If you don't have a suitable spare machine sitting around, you don't have to buy a new computer or the parts to assemble one. Not a full-sized computer, anyway, as you can...
Install Linux on a Raspberry Pi
The Raspberry Pi is a small single-board computer designed in the U.K. for teaching basic computer science and programming in Python and other languages in elementary through high schools.
It's small, just 86×54 mm. That's 3.39×2.13 inches in the U.S., where a national program to teach computer science and Python programming to children is a fantastical concept.
The Raspberry Pi itself costs about $35.
You will also need an Android type charger. Get one that can provide 5V DC at a solid 1 A or 1000 mA, or more.
And, you will need a flash memory card. Early models used SD, which typically means a MicroSD card in an SD adapter. The Raspberry Pi uses MicroSD directly, starting with the B+ model. You need a bare minimum of 2 GB of storage for the bootable OS, but you will probably want at least 8 GB.
You can connect a USB keyboard and an HDMI cable leading to a computer monitor or television.
You likely already own much of the collection of added parts including the charger, MicroSD, USB keyboard, and HDMI cable.
The Raspberry Pi has one Ethernet port, an onboard 802.11 wireless interface, and it runs SSH by default. So, you can plug it into your LAN or WLAN and connect into it over SSH, maybe using PuTTY from Windows.
Why do you have to add software from some guy's site?
Because an SSH client is an important security tool, and so one isn't included in Windows.
Come join the Linux movement, and you too can be dismissive of poorly designed but expensive software.
I own and use several Raspberry Pis, and most of them have had a keyboard or display connected. I have only used them by connecting in over SSH.
When I got the second one I thought I should see what the keyboard and display experience was like. It looked very sharp on my large television display. But then I went back to exclusively using them by connecting in over SSH.
Here are two early Raspberry Pi cards, stacked in a small case that still is about twice as wide as really needed.
Install Linux on a virtual machine
I have left this approach until the end, as it seems to me to be the most complex for what you get out of it. But that's just relative complexity, even this isn't too bad at all.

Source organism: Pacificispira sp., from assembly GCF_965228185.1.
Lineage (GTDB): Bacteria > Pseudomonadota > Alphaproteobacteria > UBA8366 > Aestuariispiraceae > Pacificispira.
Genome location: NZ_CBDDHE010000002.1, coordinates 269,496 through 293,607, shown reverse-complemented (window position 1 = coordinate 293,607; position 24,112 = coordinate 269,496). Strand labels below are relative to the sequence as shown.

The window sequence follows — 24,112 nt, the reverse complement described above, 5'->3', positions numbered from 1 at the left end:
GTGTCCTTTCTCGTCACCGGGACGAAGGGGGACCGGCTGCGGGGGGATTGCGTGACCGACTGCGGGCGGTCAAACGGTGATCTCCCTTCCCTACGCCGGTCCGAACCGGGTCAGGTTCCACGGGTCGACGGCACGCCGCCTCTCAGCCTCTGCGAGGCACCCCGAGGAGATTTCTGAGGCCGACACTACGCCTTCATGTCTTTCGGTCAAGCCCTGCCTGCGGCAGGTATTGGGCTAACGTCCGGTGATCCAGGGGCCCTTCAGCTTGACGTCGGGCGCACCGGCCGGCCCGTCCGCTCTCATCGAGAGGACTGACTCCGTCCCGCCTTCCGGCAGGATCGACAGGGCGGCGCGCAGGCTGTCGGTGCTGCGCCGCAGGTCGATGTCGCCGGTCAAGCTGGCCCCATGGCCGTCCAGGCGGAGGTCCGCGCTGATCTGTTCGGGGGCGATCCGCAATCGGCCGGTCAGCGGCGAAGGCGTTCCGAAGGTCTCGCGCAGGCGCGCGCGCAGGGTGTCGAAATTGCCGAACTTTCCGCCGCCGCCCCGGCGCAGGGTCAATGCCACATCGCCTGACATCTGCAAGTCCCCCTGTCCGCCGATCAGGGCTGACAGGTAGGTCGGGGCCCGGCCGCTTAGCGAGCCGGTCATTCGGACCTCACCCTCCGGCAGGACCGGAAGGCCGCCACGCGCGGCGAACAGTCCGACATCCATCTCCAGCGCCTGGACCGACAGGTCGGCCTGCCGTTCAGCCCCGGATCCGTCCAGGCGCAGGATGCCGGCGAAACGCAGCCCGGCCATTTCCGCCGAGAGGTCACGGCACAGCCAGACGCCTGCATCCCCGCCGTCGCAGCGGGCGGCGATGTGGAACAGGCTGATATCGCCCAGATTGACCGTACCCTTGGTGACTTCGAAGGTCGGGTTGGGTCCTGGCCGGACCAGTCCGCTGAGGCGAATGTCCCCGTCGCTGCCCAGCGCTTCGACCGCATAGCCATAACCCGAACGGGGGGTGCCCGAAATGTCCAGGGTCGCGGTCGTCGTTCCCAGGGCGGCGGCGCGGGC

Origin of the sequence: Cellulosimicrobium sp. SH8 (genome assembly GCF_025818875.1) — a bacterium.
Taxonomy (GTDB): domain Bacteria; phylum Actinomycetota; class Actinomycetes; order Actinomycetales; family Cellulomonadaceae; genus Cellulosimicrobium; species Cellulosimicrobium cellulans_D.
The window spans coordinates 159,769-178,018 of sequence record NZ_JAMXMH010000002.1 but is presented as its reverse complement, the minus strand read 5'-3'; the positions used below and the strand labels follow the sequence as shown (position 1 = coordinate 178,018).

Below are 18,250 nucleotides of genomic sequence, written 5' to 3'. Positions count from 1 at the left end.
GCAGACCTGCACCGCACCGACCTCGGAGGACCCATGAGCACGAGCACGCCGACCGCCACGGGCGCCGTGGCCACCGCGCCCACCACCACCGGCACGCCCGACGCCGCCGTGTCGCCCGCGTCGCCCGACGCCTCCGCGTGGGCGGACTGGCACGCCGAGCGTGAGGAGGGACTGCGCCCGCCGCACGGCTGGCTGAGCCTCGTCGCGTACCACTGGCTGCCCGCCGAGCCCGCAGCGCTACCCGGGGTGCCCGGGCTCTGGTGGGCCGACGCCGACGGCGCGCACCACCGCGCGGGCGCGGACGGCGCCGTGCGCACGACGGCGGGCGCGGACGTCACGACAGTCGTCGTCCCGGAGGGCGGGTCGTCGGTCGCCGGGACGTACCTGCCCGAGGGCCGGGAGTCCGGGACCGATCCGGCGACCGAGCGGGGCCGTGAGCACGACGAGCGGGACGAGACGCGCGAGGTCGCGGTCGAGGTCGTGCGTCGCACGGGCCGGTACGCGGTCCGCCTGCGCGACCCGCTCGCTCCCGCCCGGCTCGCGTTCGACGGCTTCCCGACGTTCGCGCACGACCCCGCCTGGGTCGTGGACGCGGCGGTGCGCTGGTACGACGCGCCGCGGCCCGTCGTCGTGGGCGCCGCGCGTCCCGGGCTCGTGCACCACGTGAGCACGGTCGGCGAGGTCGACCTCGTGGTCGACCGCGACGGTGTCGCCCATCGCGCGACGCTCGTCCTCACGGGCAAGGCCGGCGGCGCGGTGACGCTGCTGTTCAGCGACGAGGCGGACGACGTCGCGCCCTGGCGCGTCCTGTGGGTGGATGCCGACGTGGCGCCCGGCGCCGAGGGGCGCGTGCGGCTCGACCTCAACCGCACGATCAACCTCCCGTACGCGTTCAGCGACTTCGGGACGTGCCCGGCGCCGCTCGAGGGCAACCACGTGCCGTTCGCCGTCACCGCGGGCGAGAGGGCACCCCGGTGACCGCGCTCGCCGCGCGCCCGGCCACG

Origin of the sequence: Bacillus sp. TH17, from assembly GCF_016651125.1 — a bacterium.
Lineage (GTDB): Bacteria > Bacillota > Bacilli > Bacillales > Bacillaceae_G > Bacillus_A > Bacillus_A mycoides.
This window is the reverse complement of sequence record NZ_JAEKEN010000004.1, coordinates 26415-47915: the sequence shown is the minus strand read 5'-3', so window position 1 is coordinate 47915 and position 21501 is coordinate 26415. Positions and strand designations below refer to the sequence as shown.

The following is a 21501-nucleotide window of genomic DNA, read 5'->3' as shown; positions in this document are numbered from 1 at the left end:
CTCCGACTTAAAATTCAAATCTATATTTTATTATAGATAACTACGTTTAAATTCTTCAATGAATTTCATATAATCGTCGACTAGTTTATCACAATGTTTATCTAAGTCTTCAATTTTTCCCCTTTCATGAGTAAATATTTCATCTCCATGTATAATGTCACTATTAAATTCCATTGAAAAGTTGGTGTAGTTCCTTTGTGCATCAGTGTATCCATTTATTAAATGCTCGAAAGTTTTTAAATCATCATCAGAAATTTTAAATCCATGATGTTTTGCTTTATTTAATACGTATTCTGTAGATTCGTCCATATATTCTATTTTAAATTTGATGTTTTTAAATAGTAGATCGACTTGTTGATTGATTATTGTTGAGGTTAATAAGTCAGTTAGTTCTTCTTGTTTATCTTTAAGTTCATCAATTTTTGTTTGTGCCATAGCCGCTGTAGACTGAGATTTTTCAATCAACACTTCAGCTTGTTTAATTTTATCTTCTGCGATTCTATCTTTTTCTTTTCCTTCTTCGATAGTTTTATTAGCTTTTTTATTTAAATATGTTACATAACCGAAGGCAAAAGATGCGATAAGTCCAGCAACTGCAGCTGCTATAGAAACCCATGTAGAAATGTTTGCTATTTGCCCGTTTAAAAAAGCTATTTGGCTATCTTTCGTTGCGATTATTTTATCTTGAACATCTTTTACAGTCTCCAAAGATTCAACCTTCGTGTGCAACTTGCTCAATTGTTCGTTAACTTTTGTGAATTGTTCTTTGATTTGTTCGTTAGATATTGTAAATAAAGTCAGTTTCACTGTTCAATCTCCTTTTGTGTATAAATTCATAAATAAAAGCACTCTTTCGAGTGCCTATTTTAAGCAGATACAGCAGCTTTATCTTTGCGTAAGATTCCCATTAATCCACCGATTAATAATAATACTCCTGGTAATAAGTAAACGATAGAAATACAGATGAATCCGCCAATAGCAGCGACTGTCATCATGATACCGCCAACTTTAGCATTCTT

Oracle's VirtualBox is free and easy to use. This way you can run a Linux system within a window on your macOS or Windows desktop.
VMware's VMware Player is another free virtualization product.
VirtualBox and VMware Player are both Type 2 virtualization. The hypervisor that does the virtualization runs as an application on top of a full operating system. For most people, this means that Windows runs on their hardware, a virtualization hypervisor runs as an application on Windows, and the "guest" operating system runs within that.
VMware ESXi and vSphere is a Type 1 virtualization product. ESXi is a "bare metal" hypervisor, running directly on the hardware, and vSphere does the orchestration to use cloud technology within your data center. It is also available for free, but if you're already using vSphere then I can't imagine you reading this page because you can't figure out how to run Linux.
Your Linux operating system and the applications running there would be the next-to-top and top boxes, respectively, in these diagrams:
Install VirtualBox, create a new blank virtual machine image, connect your Linux distribution install media as the virtual optical drive, and start the virtual machine to install into the blank system.
Finally, although we're getting more complicated and ending up with a more constrained Linux system here, you can install the QEMU virtualization software plus a virtualized Linux system on a USB thumbdrive.
Then you can plug that thumbdrive into a system running Windows or Linux on the hardware. The thumbdrive has QEMU executables for both Windows and Linux, you run the appropriate one and your Linux system boots inside a window on the desktop.
I used this on a trip to Mexico. I had my own Linux machine along for the trip, but all I had to carry was a USB thumbdrive. I could go into a local cybercantina, plug in my thumbdrive, and get my virtualized machine onto the Internet. I could download and save e-mail messages and files. They weren't saved to the physical disk in the hardware, they went into and left with my thumbdrive.
Rent a Linux cloud server
The big cloud computing providers will rent you a Linux machine for just a few cents per hour. You're looking for their IaaS or Infrastructure as a Service offerings. These would be Amazon Web Services' EC2, Digital Ocean's Droplets, Google's Compute Engine, and Microsoft Azure Virtual Machines. Yes, Microsoft rents Linux servers in their cloud operation. In mid 2016 they announced that over the past year Linux had risen from 25% to 33% of IaaS service they were selling.
|IaaS Cloud Provider||per hour|
|Google Compute Engine||Free|
|Amazon Web Services EC2||$0.0065|
|Digital Ocean Droplet||$0.0068|
Google Cloud gives you one one free VM instance, you only have to pay for outbound bandwidth beyond 1 GB per month. This web site runs on Google Cloud, I pay just about $5-7 per month for the bandwidth. If you are just using the system to practice with the command line, you aren't going to move 1 GB out through your command prompt! If you're in Australia or China, you have to start paying for bandwidth immediately, but it would take a lot of command-line use to run up more than a few cents per month.
Amazon Web Services gives you 750 hours per month (that's one machine running continuously) for free for the first year after you sign up. Then you have to start paying as shown in the table.